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VIC Self Representing in Family Court - Engaging Firms on Ad-Hoc Basis?

Discussion in 'Family Law Forum' started by Mollis, 25 August 2015.

  1. Mollis

    Mollis Active Member

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    Hi...

    I am self-representing in the Family Court and am fighting an international relocation application to have my two children aged 15 and 11 sent to the UK.

    I was successful in having them both returned home to Australia from the UK in December/January via The Hague Convention and have managed to navigate things so far. The children have recently been assigned their own ICL and are both clear in their desire remain in Australia and I feel confident that it is very unlikely that the courts would allow the request for relocation.

    We have just been set a Case Management hearing for early Oct, a Family Report appointment for mid Oct and a trial date has been 'allocated to a judicial docket as third next case to be allocated' . (Not sure of exactly how this works if I'm honest.)

    This is a lot to keep up with whilst I am also working on the financial settlement and I think I now need to engage some legal advice but as I have both children living with me full time and am covering the costs of all mortgages etc, I don't have the funds to engage a firm full time.

    I was wondering if anyone has had any experience of engaging firms or individuals on an ad-hoc basis. Ideally I would like to have some kind of a 'pay as you go' arrangement whereby I could pay for a professional to review my situation at any given time and give some advice on what my next move should be. I'm fine in drafting my affidavits and the various documents but sometimes it's hard not knowing what legal options there actually are available to me.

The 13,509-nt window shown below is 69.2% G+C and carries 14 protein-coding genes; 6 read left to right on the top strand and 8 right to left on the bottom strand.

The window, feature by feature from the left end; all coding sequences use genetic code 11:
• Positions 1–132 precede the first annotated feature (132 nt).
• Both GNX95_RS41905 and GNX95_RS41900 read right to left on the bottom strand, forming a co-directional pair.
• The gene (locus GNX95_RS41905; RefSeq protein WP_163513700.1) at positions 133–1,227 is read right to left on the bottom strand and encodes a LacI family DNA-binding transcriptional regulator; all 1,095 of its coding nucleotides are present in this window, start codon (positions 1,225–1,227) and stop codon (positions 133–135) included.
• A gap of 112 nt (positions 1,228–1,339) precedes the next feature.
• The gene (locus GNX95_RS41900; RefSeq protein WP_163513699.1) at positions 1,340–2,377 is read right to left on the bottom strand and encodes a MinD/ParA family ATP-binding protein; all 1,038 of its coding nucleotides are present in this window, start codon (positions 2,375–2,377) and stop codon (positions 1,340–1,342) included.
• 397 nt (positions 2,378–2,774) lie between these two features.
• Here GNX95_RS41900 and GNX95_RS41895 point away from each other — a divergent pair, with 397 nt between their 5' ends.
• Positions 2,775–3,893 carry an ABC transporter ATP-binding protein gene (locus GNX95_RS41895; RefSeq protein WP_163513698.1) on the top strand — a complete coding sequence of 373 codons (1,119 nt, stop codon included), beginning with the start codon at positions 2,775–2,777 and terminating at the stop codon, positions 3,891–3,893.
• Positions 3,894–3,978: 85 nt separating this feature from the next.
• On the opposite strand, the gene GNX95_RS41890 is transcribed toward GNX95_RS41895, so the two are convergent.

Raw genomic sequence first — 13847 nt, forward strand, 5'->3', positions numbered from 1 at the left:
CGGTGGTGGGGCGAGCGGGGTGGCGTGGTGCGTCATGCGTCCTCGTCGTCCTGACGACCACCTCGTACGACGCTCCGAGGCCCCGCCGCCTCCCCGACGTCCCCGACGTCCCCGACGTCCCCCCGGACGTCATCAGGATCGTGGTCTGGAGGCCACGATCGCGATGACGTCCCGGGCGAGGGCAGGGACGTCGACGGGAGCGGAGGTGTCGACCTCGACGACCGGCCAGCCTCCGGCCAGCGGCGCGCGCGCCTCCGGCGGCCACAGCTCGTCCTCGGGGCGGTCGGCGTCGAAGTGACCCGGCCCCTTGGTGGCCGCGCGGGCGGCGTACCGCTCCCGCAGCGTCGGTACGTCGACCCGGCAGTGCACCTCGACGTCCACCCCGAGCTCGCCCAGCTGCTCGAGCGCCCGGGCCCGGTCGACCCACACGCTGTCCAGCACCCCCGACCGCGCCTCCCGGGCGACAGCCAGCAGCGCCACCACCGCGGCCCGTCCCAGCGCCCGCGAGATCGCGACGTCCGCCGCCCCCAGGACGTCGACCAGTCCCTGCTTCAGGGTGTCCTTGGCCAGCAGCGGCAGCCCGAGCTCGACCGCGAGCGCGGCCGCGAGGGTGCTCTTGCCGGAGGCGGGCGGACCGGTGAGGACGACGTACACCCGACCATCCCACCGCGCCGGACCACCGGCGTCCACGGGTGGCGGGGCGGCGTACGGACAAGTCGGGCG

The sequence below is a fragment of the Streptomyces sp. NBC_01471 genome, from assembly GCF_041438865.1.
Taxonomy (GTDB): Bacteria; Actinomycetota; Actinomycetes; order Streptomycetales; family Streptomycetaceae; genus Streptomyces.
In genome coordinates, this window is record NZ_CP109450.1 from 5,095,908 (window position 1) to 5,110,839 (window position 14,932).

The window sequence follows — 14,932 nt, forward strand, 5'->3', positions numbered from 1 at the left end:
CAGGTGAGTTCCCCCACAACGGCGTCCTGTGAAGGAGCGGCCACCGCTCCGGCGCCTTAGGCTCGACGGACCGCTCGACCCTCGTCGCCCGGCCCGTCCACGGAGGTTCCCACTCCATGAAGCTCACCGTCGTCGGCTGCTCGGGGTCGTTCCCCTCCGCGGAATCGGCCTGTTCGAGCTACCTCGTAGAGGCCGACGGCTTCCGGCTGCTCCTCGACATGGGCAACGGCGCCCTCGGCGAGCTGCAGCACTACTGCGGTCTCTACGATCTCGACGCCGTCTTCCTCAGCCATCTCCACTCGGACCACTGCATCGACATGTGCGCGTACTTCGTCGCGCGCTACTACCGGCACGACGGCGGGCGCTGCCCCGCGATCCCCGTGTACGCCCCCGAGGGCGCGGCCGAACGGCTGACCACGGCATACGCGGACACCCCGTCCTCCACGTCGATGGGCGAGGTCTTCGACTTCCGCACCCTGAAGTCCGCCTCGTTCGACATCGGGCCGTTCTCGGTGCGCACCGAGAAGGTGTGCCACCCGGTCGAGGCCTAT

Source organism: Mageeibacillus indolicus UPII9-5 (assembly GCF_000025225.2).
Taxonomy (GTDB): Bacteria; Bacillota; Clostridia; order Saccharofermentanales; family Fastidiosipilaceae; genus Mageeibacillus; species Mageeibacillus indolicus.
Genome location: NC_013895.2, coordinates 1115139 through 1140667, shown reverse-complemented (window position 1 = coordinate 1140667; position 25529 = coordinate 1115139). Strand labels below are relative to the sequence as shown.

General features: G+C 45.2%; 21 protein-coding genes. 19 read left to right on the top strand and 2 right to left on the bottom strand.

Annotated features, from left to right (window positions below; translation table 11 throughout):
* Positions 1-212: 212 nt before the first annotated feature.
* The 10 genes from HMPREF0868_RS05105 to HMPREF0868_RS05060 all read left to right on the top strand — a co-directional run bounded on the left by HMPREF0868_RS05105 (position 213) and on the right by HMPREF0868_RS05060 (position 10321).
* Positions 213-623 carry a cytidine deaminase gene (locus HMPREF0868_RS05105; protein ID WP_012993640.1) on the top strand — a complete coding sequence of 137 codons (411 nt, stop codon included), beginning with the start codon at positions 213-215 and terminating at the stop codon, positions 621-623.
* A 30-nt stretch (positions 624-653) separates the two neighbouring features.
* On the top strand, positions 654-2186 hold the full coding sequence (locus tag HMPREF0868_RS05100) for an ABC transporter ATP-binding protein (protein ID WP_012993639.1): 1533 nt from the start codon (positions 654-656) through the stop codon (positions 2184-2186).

I'm hoping this is possible otherwise I'm a little short of options.

    Thanks in advance.
     
  2. beanie

    beanie Well-Known Member

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    Hi Mollis,

    Sorry to hear about your situation. What you are saying is quite possible.. From that point on, you keep he/her informed of your progress and see him/her as you need is, and they can charge you by the hour, usually $350 plus GST.

    When you are doing something like this, self representing, basically you'll be the one leading the case, whereas your lawyer acts somewhat like a advisor to you. I am still learning the 'robes' myself but I read up on things like, how to obtain a subpoena, how to file motions, what court orders are and various processes you need to do for your case and other technical aspects of the case. Write down a list of things you wish to clarify, stay focus on your question when you see a lawyer and ensure you get them all answered before you leave to make the best of your hour.

    The reality is, even when you engage a lawyer, a lot of work they do are administrative and more than likely organised by a paralegal or assistant. If you can take on all these work yourself, it'll save you huge amount of money as they bill hourly.